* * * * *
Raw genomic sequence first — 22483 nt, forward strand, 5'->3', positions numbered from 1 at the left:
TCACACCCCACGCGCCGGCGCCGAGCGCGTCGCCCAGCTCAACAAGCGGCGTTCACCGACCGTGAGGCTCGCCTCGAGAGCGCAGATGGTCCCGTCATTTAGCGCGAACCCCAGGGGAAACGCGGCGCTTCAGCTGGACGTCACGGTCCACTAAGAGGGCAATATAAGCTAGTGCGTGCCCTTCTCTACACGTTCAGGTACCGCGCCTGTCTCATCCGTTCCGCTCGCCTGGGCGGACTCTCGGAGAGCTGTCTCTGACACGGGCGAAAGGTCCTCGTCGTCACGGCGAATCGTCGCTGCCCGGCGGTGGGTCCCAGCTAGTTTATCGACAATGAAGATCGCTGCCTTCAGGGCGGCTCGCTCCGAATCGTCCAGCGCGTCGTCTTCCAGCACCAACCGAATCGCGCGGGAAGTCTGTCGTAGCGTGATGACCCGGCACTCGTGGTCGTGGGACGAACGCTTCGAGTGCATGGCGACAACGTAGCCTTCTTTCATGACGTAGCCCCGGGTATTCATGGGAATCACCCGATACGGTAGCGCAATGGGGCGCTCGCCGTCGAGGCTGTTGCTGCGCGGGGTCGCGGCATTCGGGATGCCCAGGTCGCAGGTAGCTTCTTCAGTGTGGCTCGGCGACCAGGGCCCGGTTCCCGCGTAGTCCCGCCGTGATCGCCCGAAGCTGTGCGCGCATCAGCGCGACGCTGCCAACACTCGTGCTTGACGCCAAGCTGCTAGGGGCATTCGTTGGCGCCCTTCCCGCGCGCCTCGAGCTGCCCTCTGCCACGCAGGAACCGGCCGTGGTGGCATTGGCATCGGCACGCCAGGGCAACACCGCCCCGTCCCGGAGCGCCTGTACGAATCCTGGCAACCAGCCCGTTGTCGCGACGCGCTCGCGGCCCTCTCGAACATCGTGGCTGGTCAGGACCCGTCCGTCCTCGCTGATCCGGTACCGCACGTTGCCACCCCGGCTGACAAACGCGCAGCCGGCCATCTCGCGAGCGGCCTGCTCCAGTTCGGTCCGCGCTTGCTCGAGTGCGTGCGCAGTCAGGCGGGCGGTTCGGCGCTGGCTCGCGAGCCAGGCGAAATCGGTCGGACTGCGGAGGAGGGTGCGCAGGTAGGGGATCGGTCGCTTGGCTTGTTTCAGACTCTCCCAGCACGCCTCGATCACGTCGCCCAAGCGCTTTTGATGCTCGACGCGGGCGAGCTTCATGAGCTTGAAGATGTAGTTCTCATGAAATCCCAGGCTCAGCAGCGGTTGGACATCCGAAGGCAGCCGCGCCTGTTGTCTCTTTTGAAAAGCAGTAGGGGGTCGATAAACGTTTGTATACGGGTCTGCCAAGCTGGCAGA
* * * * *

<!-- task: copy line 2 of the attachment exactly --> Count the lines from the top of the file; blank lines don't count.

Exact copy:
TCACACCCCACGCGCCGGCGCCGAGCGCGTCGCCCAGCTCAACAAGCGGCGTTCACCGACCGTGAGGCTCGCCTCGAGAGCGCAGATGGTCCCGTCATTTAGCGCGAACCCCAGGGGAAACGCGGCGCTTCAGCTGGACGTCACGGTCCACTAAGAGGGCAATATAAGCTAGTGCGTGCCCTTCTCTACACGTTCAGGTACCGCGCCTGTCTCATCCGTTCCGCTCGCCTGGGCGGACTCTCGGAGAGCTGTCTCTGACACGGGCGAAAGGTCCTCGTCGTCACGGCGAATCGTCGCTGCCCGGCGGTGGGTCCCAGCTAGTTTATCGACAATGAAGATCGCTGCCTTCAGGGCGGCTCGCTCCGAATCGTCCAGCGCGTCGTCTTCCAGCACCAACCGAATCGCGCGGGAAGTCTGTCGTAGCGTGATGACCCGGCACTCGTGGTCGTGGGACGAACGCTTCGAGTGCATGGCGACAACGTAGCCTTCTTTCATGACGTAGCCCCGGGTATTCATGGGAATCACCCGATACGGTAGCGCAATGGGGCGCTCGCCGTCGAGGCTGTTGCTGCGCGGGGTCGCGGCATTCGGGATGCCCAGGTCGCAGGTAGCTTCTTCAGTGTGGCTCGGCGACCAGGGCCCGGTTCCCGCGTAGTCCCGCCGTGATCGCCCGAAGCTGTGCGCGCATCAGCGCGACGCTGCCAACACTCGTGCTTGACGCCAAGCTGCTAGGGGCATTCGTTGGCGCCCTTCCCGCGCGCCTCGAGCTGCCCTCTGCCACGCAGGAACCGGCCGTGGTGGCATTGGCATCGGCACGCCAGGGCAACACCGCCCCGTCCCGGAGCGCCTGTACGAATCCTGGCAACCAGCCCGTTGTCGCGACGCGCTCGCGGCCCTCTCGAACATCGTGGCTGGTCAGGACCCGTCCGTCCTCGCTGATCCGGTACCGCACGTTGCCACCCCGGCTGACAAACGCGCAGCCGGCCATCTCGCGAGCGGCCTGCTCCAGTTCGGTCCGCGCTTGCTCGAGTGCGTGCGCAGTCAGGCGGGCGGTTCGGCGCTGGCTCGCGAGCCAGGCGAAATCGGTCGGACTGCGGAGGAGGGTGCGCAGGTAGGGGATCGGTCGCTTGGCTTGTTTCAGACTCTCCCAGCACGCCTCGATCACGTCGCCCAAGCGCTTTTGATGCTCGACGCGGGCGAGCTTCATGAGCTTGAAGATGTAGTTCTCATGAAATCCCAGGCTCAGCAGCGGTTGGACATCCGAAGGCAGCCGCGCCTGTTGTCTCTTTTGAAAAGCAGTAGGGGGTCGATAAACGTTTGTATACGGGTCTGCCAAGCTGGCAGA